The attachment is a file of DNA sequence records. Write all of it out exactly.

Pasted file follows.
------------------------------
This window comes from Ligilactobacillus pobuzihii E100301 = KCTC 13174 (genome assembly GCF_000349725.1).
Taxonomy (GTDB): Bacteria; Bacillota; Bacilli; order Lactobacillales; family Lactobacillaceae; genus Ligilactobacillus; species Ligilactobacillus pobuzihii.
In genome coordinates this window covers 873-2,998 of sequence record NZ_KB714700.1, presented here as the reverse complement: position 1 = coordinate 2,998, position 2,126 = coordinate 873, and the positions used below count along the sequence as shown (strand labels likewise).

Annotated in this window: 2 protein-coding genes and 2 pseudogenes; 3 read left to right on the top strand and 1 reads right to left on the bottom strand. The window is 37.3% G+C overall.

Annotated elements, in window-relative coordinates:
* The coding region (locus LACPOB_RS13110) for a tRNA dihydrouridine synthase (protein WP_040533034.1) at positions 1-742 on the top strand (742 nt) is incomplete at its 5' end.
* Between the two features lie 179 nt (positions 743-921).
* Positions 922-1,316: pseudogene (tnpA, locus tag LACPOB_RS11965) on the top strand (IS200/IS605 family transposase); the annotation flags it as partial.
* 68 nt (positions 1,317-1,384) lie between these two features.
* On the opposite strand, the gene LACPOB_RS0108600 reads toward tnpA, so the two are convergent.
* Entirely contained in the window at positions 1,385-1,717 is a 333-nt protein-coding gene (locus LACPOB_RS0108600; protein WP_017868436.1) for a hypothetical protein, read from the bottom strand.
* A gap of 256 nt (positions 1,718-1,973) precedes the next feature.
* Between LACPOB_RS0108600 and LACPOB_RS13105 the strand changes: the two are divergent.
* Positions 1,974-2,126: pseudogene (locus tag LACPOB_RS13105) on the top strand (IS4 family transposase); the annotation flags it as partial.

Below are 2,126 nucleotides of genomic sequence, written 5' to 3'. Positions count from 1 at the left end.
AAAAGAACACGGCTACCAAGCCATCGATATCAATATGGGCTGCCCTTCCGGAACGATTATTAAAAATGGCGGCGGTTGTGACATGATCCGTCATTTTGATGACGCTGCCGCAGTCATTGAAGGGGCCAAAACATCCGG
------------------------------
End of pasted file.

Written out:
This window comes from Ligilactobacillus pobuzihii E100301 = KCTC 13174 (genome assembly GCF_000349725.1).
Taxonomy (GTDB): Bacteria; Bacillota; Bacilli; order Lactobacillales; family Lactobacillaceae; genus Ligilactobacillus; species Ligilactobacillus pobuzihii.
In genome coordinates this window covers 873-2,998 of sequence record NZ_KB714700.1, presented here as the reverse complement: position 1 = coordinate 2,998, position 2,126 = coordinate 873, and the positions used below count along the sequence as shown (strand labels likewise).

Annotated in this window: 2 protein-coding genes and 2 pseudogenes; 3 read left to right on the top strand and 1 reads right to left on the bottom strand. The window is 37.3% G+C overall.

Annotated elements, in window-relative coordinates:
* The coding region (locus LACPOB_RS13110) for a tRNA dihydrouridine synthase (protein WP_040533034.1) at positions 1-742 on the top strand (742 nt) is incomplete at its 5' end.
* Between the two features lie 179 nt (positions 743-921).
* Positions 922-1,316: pseudogene (tnpA, locus tag LACPOB_RS11965) on the top strand (IS200/IS605 family transposase); the annotation flags it as partial.
* 68 nt (positions 1,317-1,384) lie between these two features.
* On the opposite strand, the gene LACPOB_RS0108600 reads toward tnpA, so the two are convergent.
* Entirely contained in the window at positions 1,385-1,717 is a 333-nt protein-coding gene (locus LACPOB_RS0108600; protein WP_017868436.1) for a hypothetical protein, read from the bottom strand.
* A gap of 256 nt (positions 1,718-1,973) precedes the next feature.
* Between LACPOB_RS0108600 and LACPOB_RS13105 the strand changes: the two are divergent.
* Positions 1,974-2,126: pseudogene (locus tag LACPOB_RS13105) on the top strand (IS4 family transposase); the annotation flags it as partial.

Below are 2,126 nucleotides of genomic sequence, written 5' to 3'. Positions count from 1 at the left end.
AAAAGAACACGGCTACCAAGCCATCGATATCAATATGGGCTGCCCTTCCGGAACGATTATTAAAAATGGCGGCGGTTGTGACATGATCCGTCATTTTGATGACGCTGCCGCAGTCATTGAAGGGGCCAAAACATCCGG